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Director named for Southwest Career and Technical Education Academy

Aaron Anderson named first Director of Southwest Career and Technical Education Academy.

Aaron Anderson.jpg
Anderson has served twelve years as the State Supervisor for Agricultural Education with the North Dakota Department of Career and Technical Education in Bismarck. (Grand Forks Herald file photo)
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A joint effort between Dickinson Public Schools, other area schools, legislators, industry representatives and community members have transformed the former Halliburton complex into the Southwest Career and Technical Education Academy. Currently, officials are awaiting nonprofit status approval from the state and federal government to launch its mission.

Since March of 2020, DPS, Dickinson State University, Trinity Catholic Schools, the Roughrider Area Career and Technical Center have teamed up to create a task force of 22 members to jumpstart the project. The task force has held 19 meetings and numerous subcommittee meetings that developed tentative programs of study, established a governance board in March and are now finalizing a business plan.

In November 2020, DPS purchased the former Halliburton campus for $6 million, which includes seven structures where five of the buildings will be tentatively remodeled for educational purposes. The preliminary estimate for renovations to convert the complex’s buildings from industrial use to educational is approximately $8 million.

On Wednesday, Dickinson Public Schools announced the hiring of Aaron Anderson to serve as the Director of the Southwest Area Career and Technical Education Academy (SWACTEA). Anderson has served twelve years as the State Supervisor for Agricultural Education with the North Dakota Department of Career and Technical Education in Bismarck. In that role, he led the overall instruction, funding and implementation of agricultural programs at the high school, college and adult levels across the state. In addition, Anderson served as the State Advisor for the North Dakota FFA Association.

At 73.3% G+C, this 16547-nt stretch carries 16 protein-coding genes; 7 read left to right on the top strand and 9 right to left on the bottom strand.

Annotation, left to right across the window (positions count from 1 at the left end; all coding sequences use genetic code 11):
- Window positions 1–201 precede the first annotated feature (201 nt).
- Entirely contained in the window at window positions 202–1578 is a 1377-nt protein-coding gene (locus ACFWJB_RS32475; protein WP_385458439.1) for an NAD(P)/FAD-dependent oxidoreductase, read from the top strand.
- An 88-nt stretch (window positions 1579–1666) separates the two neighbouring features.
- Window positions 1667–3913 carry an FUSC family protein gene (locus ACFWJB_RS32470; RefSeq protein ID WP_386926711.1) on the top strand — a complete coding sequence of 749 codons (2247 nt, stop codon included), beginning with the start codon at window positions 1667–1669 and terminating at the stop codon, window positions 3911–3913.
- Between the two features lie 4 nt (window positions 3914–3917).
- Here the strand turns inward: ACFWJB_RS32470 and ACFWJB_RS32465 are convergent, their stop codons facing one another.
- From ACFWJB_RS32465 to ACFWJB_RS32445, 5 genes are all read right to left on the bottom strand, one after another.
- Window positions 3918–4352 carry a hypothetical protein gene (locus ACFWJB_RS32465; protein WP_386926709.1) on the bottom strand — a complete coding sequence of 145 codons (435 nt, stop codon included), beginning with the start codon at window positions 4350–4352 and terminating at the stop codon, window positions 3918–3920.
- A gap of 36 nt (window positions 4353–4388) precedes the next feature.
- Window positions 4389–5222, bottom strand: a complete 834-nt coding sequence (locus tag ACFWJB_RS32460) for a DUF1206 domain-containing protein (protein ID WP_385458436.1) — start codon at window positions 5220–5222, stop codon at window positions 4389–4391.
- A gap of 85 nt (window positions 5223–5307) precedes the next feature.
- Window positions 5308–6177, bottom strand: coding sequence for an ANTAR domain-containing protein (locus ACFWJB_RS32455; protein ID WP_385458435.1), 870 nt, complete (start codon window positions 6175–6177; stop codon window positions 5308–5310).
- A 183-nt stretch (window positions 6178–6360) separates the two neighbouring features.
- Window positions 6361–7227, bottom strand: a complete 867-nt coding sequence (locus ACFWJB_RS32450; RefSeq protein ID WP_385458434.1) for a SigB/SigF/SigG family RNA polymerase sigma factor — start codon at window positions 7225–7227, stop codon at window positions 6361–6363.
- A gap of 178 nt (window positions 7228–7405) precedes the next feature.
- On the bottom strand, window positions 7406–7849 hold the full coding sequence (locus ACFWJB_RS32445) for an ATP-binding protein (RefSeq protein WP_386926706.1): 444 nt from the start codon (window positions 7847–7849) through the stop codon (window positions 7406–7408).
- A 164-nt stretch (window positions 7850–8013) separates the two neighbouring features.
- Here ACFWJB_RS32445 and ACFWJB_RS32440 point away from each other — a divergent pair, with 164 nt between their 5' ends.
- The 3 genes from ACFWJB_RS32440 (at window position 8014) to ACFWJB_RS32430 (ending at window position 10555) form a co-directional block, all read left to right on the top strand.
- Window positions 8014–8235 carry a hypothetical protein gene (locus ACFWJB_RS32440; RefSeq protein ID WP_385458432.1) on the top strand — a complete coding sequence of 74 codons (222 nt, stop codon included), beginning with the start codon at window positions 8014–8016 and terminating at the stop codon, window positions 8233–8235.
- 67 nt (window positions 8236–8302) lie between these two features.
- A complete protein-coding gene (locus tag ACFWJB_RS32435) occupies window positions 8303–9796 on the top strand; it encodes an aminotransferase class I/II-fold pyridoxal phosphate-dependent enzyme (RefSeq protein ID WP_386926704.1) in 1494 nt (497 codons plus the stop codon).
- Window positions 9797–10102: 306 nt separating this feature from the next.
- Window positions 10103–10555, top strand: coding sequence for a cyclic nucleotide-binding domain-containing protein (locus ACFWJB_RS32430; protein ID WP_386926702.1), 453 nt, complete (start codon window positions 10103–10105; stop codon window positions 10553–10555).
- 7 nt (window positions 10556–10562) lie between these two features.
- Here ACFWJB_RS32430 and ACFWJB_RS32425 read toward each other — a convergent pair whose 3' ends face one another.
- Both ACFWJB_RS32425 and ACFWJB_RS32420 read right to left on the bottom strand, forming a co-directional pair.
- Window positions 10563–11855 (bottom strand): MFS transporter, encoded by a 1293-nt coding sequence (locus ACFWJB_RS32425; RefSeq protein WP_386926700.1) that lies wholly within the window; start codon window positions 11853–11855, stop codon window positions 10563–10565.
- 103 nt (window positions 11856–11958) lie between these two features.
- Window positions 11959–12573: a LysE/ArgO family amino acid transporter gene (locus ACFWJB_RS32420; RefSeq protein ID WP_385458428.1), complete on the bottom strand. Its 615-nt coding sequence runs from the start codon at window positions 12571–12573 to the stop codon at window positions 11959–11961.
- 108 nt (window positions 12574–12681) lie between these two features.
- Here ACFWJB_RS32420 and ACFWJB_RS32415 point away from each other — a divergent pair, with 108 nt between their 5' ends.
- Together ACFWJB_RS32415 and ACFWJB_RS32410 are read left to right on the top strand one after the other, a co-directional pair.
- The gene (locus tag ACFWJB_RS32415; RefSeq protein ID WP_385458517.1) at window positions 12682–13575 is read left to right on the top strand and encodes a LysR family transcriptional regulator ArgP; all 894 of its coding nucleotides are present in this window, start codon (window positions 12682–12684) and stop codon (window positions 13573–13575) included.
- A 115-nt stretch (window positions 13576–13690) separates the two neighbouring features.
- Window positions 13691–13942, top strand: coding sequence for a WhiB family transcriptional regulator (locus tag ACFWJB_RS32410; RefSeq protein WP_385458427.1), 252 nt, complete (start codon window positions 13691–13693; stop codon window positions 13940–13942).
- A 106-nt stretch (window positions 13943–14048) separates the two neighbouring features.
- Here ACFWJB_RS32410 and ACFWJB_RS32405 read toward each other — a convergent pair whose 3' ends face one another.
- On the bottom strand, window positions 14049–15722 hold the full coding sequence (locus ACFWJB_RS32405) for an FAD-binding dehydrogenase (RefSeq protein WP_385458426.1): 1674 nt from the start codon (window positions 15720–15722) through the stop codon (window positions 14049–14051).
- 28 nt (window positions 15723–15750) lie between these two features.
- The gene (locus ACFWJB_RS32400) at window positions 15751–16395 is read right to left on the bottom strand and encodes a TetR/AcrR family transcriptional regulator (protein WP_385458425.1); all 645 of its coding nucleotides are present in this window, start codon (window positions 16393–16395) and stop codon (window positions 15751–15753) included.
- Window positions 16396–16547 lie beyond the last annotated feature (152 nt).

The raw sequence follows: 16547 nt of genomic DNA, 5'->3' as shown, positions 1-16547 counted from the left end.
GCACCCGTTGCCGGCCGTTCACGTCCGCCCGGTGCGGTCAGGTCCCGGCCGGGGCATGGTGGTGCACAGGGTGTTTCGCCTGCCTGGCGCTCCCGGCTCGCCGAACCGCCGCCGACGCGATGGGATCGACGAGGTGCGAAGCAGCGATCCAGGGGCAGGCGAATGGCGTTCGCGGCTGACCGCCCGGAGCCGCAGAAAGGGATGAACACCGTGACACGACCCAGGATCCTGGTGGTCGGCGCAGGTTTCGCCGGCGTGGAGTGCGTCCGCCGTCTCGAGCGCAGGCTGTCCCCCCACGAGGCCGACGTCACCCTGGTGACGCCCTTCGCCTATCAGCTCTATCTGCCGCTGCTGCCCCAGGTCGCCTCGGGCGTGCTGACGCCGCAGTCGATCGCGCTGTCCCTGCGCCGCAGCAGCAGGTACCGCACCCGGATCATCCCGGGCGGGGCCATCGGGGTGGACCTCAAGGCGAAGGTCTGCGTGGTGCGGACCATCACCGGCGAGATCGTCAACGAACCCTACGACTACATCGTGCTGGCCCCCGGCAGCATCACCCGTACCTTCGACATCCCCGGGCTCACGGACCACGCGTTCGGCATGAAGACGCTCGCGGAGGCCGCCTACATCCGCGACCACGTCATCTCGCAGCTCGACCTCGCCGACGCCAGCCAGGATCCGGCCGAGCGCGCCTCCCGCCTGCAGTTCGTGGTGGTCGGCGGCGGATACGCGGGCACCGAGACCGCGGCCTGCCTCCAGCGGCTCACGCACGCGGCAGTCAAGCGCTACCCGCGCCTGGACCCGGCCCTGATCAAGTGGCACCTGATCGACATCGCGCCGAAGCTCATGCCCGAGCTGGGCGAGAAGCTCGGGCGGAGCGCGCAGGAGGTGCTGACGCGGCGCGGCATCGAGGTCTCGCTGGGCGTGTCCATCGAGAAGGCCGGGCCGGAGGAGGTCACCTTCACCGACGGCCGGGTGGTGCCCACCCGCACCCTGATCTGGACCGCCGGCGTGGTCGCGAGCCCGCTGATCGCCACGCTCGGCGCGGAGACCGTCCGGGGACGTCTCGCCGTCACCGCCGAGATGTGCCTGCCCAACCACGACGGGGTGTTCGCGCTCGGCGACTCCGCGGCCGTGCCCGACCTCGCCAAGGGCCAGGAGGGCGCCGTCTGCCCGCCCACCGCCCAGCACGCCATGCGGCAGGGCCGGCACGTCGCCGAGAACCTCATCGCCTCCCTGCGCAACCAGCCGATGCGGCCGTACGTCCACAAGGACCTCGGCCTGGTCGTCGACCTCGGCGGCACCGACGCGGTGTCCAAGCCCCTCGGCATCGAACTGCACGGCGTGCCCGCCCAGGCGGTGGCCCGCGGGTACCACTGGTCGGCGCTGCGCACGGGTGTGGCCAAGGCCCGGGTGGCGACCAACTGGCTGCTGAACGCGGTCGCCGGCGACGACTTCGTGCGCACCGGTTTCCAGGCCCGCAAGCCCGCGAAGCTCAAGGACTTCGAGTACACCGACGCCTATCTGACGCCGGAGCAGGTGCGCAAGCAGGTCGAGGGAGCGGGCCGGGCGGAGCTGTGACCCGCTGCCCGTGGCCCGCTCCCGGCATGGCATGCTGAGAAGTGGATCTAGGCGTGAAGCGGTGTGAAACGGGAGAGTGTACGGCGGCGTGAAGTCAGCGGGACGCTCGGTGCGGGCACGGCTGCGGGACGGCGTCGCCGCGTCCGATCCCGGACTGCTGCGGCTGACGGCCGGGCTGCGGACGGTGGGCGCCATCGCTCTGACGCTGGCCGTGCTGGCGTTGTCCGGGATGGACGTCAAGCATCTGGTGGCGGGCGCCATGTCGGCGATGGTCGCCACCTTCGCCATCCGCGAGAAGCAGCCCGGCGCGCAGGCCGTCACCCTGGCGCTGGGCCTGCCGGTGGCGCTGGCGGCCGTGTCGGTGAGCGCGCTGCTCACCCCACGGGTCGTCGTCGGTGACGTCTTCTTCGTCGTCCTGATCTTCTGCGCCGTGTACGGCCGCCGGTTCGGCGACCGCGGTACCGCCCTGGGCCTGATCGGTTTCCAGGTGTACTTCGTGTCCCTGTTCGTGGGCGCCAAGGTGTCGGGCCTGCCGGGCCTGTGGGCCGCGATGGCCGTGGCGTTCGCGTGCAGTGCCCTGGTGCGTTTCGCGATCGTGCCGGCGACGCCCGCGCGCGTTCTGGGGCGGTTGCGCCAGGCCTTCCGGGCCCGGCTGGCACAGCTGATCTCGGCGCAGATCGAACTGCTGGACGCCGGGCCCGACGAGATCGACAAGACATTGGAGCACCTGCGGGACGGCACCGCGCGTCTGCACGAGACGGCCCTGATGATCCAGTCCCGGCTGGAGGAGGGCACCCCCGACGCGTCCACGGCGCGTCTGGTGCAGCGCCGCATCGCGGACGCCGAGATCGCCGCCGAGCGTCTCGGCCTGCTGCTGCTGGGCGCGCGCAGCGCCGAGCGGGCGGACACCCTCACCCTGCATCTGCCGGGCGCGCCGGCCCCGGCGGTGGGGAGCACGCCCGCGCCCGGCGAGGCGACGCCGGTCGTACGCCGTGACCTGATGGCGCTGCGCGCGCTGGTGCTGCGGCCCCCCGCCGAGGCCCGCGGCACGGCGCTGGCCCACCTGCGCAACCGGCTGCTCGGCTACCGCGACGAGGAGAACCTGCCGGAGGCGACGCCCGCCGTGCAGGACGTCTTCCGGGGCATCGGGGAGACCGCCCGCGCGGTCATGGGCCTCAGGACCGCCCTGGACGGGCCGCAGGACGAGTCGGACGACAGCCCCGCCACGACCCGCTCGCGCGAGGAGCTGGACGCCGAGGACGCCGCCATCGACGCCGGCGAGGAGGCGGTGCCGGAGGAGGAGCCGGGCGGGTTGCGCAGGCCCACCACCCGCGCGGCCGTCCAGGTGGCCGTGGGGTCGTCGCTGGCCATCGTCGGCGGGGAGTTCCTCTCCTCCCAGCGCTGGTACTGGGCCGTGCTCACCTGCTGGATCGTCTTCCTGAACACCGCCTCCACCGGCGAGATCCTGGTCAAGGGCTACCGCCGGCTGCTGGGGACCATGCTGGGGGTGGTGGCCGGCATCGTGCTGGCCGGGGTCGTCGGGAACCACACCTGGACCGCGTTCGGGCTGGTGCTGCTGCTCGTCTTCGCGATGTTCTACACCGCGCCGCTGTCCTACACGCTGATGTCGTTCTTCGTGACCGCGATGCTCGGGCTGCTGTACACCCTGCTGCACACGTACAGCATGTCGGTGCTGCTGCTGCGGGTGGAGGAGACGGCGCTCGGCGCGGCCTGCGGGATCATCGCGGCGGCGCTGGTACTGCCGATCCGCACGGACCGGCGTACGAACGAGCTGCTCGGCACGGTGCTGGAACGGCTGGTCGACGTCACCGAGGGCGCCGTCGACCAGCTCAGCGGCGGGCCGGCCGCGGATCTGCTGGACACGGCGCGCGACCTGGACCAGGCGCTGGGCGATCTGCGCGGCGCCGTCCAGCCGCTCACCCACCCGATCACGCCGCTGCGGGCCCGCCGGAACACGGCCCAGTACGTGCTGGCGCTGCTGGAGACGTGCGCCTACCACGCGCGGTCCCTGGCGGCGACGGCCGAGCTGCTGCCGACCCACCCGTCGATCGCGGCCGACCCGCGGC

Anderson's background as a high school CTE instructor and experience in leading CTE programming at both the state and national level is being touted by Dickinson Public Schools as an asset in developing the Career and Technology Academy for students in southwest North Dakota.


"I'm excited to bring my experience and enthusiasm to southwest North Dakota and work with the high-quality CTE educators in our schools to enhance the career and technical skills training for the region," Anderson said. "The partnerships this academy will develop with area high schools, Dickinson State University and business and industry will help strengthen the region's workforce, prepare students for success and keep our kids at home in western North Dakota."

The SWACTEA Task Force has collaborated for more than a year on developing a regional CTE Center. The interview committee consisted of future governing board members representing different entities and the region as a whole.

“We are excited about the leadership and experience Mr. Anderson brings to this project," Dr. Marcus Lewton, Dickinson Public Schools Interim Superintendent, said. "This is an exciting step for our community and the southwest region.

Lewton noted that the project is critical in developing and expanding workforce opportunities in North Dakota.

“I think the biggest opportunity is the pathway it provides for different organizations — whether that's Dickinson Public (Schools), Trinity, DSU, Stark County, Billings County, Dunn County, whoever — to work together and to provide training opportunities for today's youth," he said. "The Southwest, as a region, isn’t a very populous area… So for us to provide opportunities for our kids and to meet the demands of the local labor force, we have to work together.”

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